Can I Qualify for a mortgage with poor credit?
Is my credit good enough to qualify?
Most of us don't have perfect credit, and fortunately it doesn't take perfect credit to qualify for a mortgage. Whether your credit score is high enough depends on the mortgage program you want to use. Conventional loan programs require a minimum score of 620. The FHA program allows a 500 score, and the VA program has no minimum score; however, few lenders will accept a score below 600 because they worry about the risk of default.
Even if your score is okay, it's important to recognize that certain negative items may disqualify you for some loan programs. After a Chapter 7 bankruptcy, you typically are ineligible for an FHA or VA for two years, for a USDA loan for three years, and for a conventional loan for four years. For a Chapter 13 bankruptcy two years must elapse from the discharge or dismissal date to qualify for a conventional loan. A foreclosure or deed-in-lieu of foreclosure generally will sideline you for two to three years for government loans and four to seven years for conventional loans.
Lenders are allowed to shorten these wait periods in case of extenuating circumstances, such as a serious illness or death of a wage earner. Divorce is not considered an extenuating circumstance; however, an exception may be granted in the case of an ex-spouse defaulting on a property received through the divorce settlement.
Lenders have no leeway on judgment and tax liens, which will disqualify you for both conventional and government loans. You must satisfy these debts prior to closing or have established a payment plan.
These are extreme financial events. A more common negative item is a collection, and here the news is better. You generally can qualify for a conventional or VA loan with outstanding collections. For an FHA or USDA loan, if the sum of the outstanding non-medical collection accounts on your credit report is $2000 or greater, you either must pay the collections, establish a payment plan, or we must use 5% of the sum as a debt when qualifying you. If you have a significant collection balance, the 5% rule can hurt your chances to qualify, but remember that we don't include medical collections.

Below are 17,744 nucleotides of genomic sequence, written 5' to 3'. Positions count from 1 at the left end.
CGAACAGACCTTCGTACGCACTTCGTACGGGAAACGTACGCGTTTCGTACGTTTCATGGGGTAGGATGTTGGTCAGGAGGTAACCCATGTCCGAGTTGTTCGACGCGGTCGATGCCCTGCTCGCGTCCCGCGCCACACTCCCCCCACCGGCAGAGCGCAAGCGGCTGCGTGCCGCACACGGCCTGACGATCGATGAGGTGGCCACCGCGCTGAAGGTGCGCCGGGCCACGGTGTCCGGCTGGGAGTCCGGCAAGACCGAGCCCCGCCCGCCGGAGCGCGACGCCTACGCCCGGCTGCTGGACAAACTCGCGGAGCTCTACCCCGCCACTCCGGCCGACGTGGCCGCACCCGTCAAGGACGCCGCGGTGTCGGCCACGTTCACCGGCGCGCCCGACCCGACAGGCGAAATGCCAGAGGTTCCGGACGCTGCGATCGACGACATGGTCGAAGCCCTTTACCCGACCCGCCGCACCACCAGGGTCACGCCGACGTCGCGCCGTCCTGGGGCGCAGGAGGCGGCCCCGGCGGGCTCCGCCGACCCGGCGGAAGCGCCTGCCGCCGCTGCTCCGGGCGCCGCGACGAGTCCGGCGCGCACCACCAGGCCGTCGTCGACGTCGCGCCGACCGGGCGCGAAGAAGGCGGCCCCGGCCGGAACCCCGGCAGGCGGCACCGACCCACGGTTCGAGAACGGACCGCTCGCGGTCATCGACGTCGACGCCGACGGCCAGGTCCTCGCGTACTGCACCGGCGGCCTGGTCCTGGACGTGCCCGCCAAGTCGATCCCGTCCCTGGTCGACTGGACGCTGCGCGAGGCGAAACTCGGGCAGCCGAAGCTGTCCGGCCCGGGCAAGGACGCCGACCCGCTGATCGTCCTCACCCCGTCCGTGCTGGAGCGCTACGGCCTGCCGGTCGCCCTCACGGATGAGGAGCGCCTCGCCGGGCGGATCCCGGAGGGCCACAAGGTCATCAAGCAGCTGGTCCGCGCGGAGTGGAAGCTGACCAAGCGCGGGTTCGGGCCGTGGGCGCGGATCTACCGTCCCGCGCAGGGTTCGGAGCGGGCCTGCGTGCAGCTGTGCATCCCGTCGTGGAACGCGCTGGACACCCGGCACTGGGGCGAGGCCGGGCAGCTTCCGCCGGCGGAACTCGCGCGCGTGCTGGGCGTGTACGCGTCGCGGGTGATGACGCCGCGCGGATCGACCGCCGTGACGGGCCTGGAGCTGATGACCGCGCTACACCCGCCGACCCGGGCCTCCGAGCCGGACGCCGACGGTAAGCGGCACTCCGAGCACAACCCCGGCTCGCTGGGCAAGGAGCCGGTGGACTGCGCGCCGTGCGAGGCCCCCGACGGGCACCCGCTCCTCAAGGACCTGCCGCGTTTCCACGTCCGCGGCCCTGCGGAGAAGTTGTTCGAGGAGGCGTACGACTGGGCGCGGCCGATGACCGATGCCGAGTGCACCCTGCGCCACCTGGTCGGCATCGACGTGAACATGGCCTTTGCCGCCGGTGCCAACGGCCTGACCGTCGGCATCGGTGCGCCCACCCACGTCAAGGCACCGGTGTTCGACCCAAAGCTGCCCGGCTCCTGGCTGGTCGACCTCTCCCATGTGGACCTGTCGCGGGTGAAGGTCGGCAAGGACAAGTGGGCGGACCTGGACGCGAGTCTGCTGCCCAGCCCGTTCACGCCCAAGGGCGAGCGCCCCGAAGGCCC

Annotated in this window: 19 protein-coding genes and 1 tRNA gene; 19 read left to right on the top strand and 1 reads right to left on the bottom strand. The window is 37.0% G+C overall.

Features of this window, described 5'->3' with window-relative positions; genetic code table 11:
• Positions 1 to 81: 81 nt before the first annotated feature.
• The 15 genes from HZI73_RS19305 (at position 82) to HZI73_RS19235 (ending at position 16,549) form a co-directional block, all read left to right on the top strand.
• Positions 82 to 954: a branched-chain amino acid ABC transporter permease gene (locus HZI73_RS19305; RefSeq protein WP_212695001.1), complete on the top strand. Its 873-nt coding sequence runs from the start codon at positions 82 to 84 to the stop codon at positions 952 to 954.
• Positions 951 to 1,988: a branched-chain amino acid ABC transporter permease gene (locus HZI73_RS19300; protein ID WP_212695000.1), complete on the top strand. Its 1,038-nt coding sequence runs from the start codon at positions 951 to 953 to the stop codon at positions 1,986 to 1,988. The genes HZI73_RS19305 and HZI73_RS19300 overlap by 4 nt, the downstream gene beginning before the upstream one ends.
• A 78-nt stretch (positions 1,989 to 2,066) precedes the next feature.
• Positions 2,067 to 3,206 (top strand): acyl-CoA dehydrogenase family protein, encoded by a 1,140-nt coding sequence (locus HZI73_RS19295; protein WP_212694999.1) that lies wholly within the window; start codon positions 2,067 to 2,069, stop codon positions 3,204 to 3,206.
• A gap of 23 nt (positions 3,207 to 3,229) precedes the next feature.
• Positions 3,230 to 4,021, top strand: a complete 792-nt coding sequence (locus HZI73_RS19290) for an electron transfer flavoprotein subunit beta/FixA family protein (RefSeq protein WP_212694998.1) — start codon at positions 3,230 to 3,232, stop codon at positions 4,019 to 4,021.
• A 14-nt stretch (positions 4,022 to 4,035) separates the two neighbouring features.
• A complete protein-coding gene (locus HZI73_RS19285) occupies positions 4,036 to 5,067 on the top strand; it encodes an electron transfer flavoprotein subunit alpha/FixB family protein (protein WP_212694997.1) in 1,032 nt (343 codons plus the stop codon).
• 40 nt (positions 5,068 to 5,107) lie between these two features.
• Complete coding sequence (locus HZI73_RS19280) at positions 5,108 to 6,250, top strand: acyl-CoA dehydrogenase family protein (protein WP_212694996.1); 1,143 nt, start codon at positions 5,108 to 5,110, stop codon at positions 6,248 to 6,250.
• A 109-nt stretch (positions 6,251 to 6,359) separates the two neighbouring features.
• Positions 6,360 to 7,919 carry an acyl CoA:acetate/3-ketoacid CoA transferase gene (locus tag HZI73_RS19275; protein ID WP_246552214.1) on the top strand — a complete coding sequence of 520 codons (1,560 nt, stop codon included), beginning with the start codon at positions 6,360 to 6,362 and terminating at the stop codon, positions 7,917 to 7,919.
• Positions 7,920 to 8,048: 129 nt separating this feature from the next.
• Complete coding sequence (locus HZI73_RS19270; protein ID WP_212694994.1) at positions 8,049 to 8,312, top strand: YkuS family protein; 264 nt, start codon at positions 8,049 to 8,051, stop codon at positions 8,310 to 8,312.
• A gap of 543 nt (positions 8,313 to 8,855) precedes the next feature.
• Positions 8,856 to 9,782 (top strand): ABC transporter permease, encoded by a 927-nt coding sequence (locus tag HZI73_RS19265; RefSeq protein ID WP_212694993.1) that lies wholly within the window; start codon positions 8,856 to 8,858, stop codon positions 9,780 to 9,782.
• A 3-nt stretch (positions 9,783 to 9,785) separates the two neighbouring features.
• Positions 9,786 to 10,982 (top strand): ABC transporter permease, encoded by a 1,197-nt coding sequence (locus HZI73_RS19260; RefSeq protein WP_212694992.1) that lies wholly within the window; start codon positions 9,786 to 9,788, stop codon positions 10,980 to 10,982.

Please keep in mind that for government loans, if you're married and don't include your spouse on the loan, we still have to consider your spouse's debts, including judgments and collections. Thus, a judgment against your spouse must be satisfied, and we'd have to include your spouse's collections when applying the 5% rule for an FHA or USDA loan.
Another common negative item is a late payment. A single late payment probably won't keep you from qualifying for a mortgage. However, if your credit report shows numerous recent late payments, you will find qualifying difficult. You generally will not be eligible for a conventional loan if a mortgage payment has been 60 days or more late within the past year. Government loan guidelines are a little more forgiving. However, multiple late payments on any mortgage account in the last year or a single payment that was late by 90 days or more may disqualify you.
I've fielded many a call from consumers concerned that they've done irreparable harm to their credit scores because they made their credit card payment a couple days late. While it's true a payment is late when not received by the due date, creditors typically don't report a payment as late unless it's not received by the next due date. Thus, while forgetting to pay the credit card bill for a week will cost you a late fee, it probably won't ding your credit score.